Forest Service aims to seal old Aspen mines, demolish illegal structures |

Forest Service aims to seal old Aspen mines, demolish illegal structures

Scott Condon
The Aspen Times
Mine works on Mount Yeckel are on the Forest Service list for possible demolition for safety reasons.
U.S. Forest Service |

The U.S. Forest Service plans to collapse openings to six abandoned mines in the Aspen area this summer because they pose a threat to public safety.

The agency is also studying the potential demolition of 10 cabins and old mining structures that it contends were illegally constructed on abandoned, unpatented mining claims.

“The proposed safety closures would address ‘inactive’ mine features such as open adits (horizontal entrance) and shafts (vertical entrance) that were once used to access underground mine workings that pose a physical hazard to the public,” says the official project description by the White River National Forest supervisor’s office.

“The proposed demolition activities would address ‘unauthorized’ structures on unpatented mining claims which pose a physical hazard to the public,” the project description continued. Unpatented mines remained in the ownership of the U.S. government. Other parties had mineral rights as long as they worked the mines.

The cleanup effort is called the Greater Aspen Abandoned Mine Lands Safety Closure Project.

Variety of structures eyed

The structures targeted in the project range from a backcountry warming hut for skiers on Burnt Mountain to ramshackle cabins in the Ruby ghost town area to a partially collapsed shaft house on the Norah C Lode above Linkins Lake.

The shaft house is accessible off the popular Lost Man Trail Loop and it appears to be an example of Aspen’s mining heritage. Half of the structure has collapsed over a shaft. The other half remains intact.

Olivia Garcia, abandoned mines and lands coordinator for the White River National Forest, said in an email that the history of the structure on the Norah C Lode will be studied this summer, prior to any potential demolition. “The forest archaeologist, Andrea Brogan, has recommended further heritage evaluation work,” Garcia wrote.

When asked by The Aspen Times if demolition of the structure at the Norah C would destroy part of Pitkin County’s mining heritage, Garcia said the Forest Service will “evaluate and actively try to preserve historic landmarks and features per the State Historic Preservation Office and other laws through the consultation process.”

Mine safety work this summer

The mine safety closures will be undertaken this summer in a partnership with the Colorado Division of Reclamation, Mining and Safety and the Colorado Department of Corrections.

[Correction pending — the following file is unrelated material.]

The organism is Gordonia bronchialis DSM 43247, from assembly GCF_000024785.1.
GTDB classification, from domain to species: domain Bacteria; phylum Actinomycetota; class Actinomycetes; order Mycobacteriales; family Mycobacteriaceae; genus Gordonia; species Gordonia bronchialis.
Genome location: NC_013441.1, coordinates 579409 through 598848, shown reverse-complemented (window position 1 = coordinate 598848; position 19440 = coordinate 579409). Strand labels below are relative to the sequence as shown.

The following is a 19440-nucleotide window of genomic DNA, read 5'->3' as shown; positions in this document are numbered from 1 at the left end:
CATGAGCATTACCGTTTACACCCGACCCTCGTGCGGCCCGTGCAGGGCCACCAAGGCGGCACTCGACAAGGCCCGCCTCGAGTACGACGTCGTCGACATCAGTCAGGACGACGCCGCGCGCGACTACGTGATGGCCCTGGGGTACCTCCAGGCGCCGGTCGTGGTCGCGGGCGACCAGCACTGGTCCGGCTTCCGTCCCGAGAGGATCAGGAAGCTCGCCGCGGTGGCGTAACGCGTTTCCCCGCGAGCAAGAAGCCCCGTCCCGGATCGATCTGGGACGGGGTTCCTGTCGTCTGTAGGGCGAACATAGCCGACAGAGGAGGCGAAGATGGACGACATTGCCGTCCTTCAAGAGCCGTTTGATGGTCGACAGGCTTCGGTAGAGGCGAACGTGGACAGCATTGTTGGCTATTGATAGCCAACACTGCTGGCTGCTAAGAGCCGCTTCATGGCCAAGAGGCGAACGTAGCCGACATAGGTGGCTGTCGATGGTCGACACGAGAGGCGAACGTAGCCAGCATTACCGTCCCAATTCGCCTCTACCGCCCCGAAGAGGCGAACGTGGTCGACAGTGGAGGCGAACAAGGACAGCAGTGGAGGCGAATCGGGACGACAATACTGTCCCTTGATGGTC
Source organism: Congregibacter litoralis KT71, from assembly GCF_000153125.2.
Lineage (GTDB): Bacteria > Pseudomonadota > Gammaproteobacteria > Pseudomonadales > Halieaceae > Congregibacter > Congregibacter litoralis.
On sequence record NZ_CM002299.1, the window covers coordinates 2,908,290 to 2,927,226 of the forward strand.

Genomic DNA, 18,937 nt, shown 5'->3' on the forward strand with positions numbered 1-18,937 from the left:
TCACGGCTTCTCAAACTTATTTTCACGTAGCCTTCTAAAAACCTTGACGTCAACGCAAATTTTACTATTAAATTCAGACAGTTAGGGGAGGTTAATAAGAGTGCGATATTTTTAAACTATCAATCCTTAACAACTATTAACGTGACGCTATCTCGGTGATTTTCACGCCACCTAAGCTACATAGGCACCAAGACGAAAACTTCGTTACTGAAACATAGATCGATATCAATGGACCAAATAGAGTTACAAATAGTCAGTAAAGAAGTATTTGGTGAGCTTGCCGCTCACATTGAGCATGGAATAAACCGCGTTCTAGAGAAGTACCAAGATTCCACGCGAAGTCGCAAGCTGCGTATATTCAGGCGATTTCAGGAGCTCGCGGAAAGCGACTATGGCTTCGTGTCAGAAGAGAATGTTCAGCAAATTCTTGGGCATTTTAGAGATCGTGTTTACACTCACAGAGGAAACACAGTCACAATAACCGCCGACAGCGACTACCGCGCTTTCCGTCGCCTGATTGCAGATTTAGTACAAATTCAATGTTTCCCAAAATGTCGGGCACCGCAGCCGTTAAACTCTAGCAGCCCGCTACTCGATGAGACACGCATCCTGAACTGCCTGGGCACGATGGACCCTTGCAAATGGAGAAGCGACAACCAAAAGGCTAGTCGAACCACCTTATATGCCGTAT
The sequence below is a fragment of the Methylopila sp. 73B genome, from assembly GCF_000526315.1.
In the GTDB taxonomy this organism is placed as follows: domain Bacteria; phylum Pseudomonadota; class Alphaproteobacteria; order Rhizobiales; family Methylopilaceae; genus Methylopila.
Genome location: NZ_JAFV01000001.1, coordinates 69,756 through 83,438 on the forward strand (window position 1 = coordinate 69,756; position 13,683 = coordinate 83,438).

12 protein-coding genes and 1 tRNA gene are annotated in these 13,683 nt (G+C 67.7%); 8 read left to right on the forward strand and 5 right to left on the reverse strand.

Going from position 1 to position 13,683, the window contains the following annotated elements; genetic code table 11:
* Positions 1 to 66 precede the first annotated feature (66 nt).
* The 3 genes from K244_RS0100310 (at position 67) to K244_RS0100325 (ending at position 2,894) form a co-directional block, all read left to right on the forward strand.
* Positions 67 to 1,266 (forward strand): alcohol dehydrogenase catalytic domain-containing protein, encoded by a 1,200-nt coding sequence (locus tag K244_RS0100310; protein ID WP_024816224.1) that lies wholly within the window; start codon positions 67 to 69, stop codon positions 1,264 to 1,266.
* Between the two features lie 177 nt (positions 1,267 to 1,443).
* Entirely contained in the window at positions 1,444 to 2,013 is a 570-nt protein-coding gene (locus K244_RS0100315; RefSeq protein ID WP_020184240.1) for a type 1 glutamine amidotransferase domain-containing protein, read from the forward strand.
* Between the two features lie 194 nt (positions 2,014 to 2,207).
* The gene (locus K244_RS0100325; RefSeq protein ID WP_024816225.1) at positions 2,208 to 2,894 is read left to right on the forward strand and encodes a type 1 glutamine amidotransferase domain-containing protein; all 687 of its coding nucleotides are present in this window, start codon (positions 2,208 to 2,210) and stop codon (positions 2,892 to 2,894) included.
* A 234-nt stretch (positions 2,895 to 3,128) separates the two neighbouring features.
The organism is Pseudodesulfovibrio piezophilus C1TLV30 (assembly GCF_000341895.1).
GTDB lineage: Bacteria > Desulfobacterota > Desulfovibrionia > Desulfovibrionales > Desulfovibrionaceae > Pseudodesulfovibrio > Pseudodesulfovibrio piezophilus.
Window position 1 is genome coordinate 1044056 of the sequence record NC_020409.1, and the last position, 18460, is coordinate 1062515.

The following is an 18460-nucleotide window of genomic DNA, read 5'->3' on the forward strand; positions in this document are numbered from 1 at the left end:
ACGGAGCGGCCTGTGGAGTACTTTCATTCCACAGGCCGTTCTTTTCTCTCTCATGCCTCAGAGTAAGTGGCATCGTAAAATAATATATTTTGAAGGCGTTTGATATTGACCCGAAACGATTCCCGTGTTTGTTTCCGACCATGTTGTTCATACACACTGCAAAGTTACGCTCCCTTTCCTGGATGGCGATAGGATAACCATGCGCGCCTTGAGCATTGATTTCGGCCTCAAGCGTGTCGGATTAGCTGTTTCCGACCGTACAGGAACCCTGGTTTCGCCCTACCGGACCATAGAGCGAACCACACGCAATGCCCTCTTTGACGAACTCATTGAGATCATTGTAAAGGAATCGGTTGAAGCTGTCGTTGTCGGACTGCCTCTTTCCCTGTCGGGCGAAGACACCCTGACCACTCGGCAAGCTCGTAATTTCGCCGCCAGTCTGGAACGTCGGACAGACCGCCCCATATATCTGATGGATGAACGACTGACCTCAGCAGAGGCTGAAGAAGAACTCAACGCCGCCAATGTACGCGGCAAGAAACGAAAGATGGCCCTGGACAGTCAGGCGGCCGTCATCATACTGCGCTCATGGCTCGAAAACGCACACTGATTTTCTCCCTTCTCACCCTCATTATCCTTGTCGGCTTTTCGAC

The project description on the White River’s website says a mine near Linkins Lake, separate from the Norah C Lode, will be closed, as will a mine at Petroleum Lake in the Lincoln Creek drainage. A map detailing the work sites indicates mines at the headwaters of Lincoln Creek will be closed.

Garcia said $42,000 is available through the Washington Office Abandoned Mine Lands Program, and the federal agency has a cost-sharing agreement with the Colorado Division of Reclamation, Mining and Safety.

Cabins also targeted

The Forest Service is targeting cabins that appear unrelated to mining activities. The structures appear to be used for occasional shelter. They are: near Warren Lakes on Smuggler Mountain, on the Emily Lode along the Petroleum/Anderson Lakes Trail, on the Columbine Lode up Lincoln Creek near the ghost town of Ruby and on the former Osborne Mill site near Ruby.

A partially collapsed structure in Conundrum Creek is on the demolition list, as is the skiers’ hut on the Burnt Mountain portion of Snowmass Ski Area.

A mining structure on the Uranium King Lode on Mount Yeckel is also scheduled for demolition.

No information was available on how the Forest Service would pay for the demolition of the structures. The parties that built the cabins weren’t identified in the agency’s documentation of the project.

Backcountry adventurers can find mining structures in various degrees of decomposition throughout the mountains surrounding Aspen.

The structures at the ghost towns of Independence and Ashcroft were restored and preserved when interested individuals and the Aspen Historical Society teamed with the Forest Service. They are top tourist draws perennially, showing the fascination with Colorado’s mining heritage.

The Aspen Historical Society is aware generally about the mine closure safety initiative but not about any specifics about the work near Linkins Lake, according to President and CEO Kelly Murphy.

“We don’t really have a position, as we haven’t been involved in the Linkins Lake area,” she said in an email.

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